Below is the abstract for “Infected Judgment: Problematic Rush to Conventional Wisdom and Insurance Coverage Denial in a Pandemic,” available for download on SSRN.
The COVID-19 pandemic created not only a public health crisis but also an insurance coverage imbroglio, prompting near-immediate business interruption claims by policyholders impacted by government restrictions ordered in response to the pandemic. Insurers and their representatives “presponded” to the looming coverage claims by quickly moving to denigrate arguments for coverage, engaging in a pre-emptive strike that has largely worked to date, inducing too many courts to rush to judgment by declaring—as a matter of law—that policy terms such as “direct physical loss or damage” do not even arguably encompass the business shutdowns resulting from COVID-19.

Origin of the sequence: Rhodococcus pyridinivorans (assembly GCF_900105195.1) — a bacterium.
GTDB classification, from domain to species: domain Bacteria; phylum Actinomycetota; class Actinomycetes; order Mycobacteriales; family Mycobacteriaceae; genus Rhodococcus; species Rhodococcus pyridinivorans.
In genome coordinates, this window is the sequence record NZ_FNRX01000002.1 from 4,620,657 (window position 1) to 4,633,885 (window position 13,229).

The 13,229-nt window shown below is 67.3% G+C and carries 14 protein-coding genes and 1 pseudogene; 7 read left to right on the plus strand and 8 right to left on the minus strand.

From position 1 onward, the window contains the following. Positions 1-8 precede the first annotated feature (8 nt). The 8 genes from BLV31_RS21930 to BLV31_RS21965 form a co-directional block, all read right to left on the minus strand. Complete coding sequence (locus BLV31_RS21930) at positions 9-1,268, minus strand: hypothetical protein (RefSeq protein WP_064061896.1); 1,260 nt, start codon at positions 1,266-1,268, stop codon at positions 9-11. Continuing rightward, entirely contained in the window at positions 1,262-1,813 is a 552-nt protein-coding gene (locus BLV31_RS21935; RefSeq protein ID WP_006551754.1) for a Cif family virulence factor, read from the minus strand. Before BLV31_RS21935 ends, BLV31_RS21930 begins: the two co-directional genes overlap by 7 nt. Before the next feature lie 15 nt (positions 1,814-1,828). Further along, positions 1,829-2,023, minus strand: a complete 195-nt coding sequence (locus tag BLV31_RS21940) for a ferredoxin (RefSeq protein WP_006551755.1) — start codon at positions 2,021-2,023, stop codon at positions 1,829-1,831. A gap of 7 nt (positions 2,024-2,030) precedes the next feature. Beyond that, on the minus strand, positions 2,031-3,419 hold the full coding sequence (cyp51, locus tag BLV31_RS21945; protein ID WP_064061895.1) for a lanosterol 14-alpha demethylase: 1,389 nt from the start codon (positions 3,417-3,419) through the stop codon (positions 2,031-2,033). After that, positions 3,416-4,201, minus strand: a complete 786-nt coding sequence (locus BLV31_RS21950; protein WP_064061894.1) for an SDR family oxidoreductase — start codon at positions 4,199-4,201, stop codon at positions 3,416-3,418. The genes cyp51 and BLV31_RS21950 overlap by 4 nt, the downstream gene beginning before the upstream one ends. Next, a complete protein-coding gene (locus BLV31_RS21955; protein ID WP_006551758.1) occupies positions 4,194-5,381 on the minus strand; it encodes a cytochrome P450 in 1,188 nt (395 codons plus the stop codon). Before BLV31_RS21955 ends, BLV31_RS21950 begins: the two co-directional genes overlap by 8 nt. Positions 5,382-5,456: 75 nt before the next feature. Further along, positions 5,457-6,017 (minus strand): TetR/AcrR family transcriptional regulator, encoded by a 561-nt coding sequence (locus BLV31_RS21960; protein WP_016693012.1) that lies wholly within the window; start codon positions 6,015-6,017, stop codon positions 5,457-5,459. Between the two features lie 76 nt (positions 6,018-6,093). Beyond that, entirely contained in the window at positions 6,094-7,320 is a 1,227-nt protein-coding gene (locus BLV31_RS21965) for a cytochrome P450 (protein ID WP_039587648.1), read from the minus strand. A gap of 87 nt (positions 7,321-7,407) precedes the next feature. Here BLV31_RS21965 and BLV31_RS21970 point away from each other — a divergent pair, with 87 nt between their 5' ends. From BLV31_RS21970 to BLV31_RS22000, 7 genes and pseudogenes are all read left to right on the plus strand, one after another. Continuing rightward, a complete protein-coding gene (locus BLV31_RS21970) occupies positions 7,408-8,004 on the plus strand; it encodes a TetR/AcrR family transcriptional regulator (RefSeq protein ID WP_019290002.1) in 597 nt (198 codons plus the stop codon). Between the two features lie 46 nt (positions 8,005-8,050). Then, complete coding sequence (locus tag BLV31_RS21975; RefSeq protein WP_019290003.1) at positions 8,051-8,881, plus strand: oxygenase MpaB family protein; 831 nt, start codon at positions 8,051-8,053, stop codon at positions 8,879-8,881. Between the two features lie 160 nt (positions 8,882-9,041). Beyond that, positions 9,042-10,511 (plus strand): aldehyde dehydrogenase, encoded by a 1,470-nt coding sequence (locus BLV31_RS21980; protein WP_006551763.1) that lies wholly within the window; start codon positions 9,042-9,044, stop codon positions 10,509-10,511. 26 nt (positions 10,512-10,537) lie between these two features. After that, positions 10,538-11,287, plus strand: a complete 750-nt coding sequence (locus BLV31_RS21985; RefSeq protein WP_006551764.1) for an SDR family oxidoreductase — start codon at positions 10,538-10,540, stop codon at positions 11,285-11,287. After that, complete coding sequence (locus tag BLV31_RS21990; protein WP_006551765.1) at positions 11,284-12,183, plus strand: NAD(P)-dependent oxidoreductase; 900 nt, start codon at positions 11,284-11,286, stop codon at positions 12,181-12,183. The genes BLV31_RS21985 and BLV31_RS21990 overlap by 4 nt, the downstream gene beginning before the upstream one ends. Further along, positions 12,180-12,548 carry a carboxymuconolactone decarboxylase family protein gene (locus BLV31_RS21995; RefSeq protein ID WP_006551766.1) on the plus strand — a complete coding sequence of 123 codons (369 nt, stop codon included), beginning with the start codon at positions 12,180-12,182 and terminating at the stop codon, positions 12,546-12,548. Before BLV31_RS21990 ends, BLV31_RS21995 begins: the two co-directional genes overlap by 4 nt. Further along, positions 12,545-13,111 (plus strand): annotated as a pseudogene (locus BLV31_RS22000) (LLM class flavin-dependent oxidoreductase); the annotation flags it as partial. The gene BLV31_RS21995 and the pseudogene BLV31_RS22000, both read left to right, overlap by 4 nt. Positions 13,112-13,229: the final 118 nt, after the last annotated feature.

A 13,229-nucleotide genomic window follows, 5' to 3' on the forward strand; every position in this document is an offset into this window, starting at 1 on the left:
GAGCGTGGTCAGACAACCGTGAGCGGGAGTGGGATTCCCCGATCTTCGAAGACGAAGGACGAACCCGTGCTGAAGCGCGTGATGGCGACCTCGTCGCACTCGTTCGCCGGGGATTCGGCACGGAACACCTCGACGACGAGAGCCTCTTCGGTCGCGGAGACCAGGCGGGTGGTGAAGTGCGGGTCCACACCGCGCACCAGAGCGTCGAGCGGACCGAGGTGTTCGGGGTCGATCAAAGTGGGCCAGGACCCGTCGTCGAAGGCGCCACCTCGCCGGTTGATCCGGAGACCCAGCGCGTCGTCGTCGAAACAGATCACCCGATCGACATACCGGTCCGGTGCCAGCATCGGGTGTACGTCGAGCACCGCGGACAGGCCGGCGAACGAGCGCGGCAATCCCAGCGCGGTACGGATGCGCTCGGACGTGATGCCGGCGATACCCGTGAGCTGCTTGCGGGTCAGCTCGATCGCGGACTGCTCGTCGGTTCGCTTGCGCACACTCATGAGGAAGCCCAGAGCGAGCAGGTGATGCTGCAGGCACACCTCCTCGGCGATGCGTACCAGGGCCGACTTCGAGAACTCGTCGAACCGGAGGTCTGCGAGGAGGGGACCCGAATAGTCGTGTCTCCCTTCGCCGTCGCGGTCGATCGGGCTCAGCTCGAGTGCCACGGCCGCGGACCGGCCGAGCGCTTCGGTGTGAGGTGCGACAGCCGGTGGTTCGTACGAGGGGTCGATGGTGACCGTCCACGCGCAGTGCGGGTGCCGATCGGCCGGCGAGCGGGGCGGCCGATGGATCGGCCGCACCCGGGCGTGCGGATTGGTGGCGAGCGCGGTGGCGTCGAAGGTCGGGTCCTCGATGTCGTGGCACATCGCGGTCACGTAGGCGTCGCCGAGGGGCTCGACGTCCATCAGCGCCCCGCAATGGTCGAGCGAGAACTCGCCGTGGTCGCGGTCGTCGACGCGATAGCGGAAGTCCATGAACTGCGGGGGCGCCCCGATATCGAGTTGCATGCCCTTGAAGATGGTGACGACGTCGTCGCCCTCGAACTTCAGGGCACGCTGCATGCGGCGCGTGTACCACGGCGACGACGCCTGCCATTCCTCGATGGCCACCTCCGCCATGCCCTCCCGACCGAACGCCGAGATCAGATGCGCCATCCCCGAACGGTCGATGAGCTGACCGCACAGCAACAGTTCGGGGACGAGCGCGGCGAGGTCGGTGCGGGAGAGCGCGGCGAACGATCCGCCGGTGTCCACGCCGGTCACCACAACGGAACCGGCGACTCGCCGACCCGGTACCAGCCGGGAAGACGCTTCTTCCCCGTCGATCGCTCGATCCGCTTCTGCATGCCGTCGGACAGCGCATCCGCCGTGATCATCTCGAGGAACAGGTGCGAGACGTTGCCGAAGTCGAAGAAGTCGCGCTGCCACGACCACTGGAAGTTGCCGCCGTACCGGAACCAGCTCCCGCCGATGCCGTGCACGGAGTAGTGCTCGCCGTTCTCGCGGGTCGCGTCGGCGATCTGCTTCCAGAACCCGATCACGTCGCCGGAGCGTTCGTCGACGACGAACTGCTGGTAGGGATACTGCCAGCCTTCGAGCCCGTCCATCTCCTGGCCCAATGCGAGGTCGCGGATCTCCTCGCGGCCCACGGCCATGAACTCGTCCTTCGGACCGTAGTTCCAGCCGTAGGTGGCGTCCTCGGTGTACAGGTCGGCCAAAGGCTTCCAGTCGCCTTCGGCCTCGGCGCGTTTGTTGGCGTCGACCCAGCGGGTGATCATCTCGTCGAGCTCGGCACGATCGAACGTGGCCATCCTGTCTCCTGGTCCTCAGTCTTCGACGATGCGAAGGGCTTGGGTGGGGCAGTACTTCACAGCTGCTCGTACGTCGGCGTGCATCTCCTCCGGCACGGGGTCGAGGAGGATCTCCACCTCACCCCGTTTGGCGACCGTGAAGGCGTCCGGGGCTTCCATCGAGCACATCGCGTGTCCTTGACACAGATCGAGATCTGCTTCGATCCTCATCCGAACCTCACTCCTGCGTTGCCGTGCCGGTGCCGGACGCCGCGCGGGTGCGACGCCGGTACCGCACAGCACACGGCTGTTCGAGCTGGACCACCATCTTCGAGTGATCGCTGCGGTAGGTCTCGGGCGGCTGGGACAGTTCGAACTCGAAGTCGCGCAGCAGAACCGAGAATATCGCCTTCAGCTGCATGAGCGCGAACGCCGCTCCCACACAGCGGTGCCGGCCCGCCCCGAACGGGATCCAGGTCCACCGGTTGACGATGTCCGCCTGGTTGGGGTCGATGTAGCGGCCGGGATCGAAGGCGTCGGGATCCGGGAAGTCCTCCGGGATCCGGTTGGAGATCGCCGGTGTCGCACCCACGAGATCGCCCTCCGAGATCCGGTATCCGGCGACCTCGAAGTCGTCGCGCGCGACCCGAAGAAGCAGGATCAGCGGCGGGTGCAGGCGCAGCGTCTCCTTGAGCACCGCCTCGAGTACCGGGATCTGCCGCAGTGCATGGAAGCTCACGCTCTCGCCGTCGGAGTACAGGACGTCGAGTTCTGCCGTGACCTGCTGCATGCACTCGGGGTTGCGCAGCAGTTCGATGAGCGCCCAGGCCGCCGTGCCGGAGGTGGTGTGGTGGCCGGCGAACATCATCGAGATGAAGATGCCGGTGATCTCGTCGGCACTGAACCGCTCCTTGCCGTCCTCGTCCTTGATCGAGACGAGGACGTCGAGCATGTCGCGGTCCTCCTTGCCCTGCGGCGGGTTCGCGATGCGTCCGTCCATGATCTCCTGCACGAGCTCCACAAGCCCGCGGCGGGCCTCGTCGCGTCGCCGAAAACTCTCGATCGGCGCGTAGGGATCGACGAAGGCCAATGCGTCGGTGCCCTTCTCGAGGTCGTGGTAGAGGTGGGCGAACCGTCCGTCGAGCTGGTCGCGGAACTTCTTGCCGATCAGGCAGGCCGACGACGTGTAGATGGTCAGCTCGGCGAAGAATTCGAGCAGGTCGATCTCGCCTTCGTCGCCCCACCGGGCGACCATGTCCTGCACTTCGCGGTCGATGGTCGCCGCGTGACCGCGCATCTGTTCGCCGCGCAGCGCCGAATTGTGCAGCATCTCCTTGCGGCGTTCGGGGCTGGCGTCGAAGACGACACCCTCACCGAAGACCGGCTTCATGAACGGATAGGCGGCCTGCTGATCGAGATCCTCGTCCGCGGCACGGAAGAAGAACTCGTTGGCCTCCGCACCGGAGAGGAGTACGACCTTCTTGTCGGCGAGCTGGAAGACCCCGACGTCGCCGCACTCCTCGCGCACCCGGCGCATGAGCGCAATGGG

Our closer examination of the term and of other key coverage questions suggests that policyholders have a much stronger case than suggested by the initial—and often superficial and conclusory—conventional wisdom flowing from the first wave of judicial decisions. Only a few courts have analyzed the COVID coverage debate with the type of reflective care, judicial humility, and respect for the trial process one would hope to see. The “early returns” in these coverage wars have been analytically disappointing, creating risk of an unfortunate path dependency or cascade of cases excessively narrowing the meaning of key terms such as “loss” and “damage,” and diminishing the quality of future coverage decisions.